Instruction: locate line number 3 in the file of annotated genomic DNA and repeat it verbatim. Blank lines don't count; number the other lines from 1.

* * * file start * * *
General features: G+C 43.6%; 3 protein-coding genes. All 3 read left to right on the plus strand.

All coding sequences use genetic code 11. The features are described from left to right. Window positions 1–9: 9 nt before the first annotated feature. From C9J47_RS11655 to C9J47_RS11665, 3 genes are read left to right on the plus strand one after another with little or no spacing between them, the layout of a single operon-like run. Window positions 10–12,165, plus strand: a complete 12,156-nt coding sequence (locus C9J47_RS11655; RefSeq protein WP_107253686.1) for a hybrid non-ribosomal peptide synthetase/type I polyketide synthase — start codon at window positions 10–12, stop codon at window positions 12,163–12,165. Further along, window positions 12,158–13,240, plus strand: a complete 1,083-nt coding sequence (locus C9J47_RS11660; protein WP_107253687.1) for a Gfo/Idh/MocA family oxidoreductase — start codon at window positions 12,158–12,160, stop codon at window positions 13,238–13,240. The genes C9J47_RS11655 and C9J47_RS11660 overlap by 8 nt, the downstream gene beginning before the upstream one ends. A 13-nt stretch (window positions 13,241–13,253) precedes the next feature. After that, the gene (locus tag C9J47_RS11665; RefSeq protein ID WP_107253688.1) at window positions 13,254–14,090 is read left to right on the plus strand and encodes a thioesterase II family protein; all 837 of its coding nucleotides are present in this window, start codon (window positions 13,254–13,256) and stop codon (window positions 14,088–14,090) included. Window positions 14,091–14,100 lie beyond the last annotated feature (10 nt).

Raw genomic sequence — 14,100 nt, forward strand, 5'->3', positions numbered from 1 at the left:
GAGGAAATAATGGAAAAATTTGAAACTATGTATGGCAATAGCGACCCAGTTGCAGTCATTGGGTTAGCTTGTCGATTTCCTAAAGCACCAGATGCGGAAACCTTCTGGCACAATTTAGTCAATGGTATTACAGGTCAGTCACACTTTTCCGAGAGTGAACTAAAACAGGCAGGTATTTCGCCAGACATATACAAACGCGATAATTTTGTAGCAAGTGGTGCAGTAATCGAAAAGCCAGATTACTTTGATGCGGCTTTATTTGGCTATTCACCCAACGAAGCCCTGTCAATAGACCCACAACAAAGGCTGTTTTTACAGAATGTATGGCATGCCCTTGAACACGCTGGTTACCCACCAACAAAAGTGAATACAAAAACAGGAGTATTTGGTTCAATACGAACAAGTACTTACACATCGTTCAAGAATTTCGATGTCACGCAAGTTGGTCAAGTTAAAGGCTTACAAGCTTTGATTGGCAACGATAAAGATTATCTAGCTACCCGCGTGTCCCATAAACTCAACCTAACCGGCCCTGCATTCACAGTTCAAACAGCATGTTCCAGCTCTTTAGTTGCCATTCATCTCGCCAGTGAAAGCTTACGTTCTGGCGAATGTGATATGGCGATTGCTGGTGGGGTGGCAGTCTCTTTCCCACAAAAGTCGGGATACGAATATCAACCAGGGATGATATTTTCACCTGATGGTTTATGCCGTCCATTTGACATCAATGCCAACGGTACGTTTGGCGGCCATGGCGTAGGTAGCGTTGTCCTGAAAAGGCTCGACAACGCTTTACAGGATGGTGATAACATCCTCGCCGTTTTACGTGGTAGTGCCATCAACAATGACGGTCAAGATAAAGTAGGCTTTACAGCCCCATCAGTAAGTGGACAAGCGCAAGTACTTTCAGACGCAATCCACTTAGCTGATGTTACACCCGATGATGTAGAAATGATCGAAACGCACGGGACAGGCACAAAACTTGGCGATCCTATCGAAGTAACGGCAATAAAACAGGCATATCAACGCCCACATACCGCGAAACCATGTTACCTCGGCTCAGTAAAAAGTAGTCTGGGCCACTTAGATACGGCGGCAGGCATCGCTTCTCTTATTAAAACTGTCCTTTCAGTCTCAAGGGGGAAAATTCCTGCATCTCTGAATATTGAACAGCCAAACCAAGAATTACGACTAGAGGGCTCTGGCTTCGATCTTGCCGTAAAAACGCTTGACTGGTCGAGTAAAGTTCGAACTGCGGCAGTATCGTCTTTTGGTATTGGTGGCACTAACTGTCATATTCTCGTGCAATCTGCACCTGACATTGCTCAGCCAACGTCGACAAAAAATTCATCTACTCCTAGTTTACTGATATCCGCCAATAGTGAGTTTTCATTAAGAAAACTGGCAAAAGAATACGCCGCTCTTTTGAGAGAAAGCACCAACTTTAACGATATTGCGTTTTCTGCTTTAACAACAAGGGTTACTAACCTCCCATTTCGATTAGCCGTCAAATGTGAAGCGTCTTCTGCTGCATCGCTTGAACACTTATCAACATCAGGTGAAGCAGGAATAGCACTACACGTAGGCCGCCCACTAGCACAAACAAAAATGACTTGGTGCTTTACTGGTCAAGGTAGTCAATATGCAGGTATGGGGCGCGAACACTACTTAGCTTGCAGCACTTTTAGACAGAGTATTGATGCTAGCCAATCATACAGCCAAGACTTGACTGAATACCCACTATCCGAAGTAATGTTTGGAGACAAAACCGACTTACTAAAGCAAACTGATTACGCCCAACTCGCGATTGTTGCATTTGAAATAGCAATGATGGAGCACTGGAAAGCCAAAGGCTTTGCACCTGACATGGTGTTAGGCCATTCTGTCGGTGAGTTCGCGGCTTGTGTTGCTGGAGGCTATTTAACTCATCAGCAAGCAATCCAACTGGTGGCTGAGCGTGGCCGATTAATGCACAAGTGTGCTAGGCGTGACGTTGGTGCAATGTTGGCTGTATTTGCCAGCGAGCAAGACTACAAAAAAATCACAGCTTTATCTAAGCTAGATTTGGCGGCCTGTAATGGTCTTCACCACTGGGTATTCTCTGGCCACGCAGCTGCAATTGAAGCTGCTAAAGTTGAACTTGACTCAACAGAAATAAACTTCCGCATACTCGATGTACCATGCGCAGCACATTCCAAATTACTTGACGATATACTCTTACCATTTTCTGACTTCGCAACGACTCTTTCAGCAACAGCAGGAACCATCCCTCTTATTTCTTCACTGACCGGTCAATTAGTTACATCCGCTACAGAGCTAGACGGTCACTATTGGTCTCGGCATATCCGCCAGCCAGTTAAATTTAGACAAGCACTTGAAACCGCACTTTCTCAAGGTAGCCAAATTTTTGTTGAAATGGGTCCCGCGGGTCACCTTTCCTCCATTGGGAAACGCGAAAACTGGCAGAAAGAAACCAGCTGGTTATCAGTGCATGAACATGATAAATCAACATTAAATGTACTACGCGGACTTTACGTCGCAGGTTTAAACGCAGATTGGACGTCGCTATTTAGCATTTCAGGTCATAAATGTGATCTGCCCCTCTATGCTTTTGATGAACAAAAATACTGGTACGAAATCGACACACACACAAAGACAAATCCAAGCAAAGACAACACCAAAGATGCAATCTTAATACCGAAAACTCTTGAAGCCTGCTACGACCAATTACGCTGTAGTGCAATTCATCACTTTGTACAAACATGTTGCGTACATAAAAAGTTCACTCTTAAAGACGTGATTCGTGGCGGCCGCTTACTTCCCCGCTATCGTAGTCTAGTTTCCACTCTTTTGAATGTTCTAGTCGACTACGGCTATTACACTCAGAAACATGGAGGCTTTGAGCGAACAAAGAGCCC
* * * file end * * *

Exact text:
Raw genomic sequence — 14,100 nt, forward strand, 5'->3', positions numbered from 1 at the left: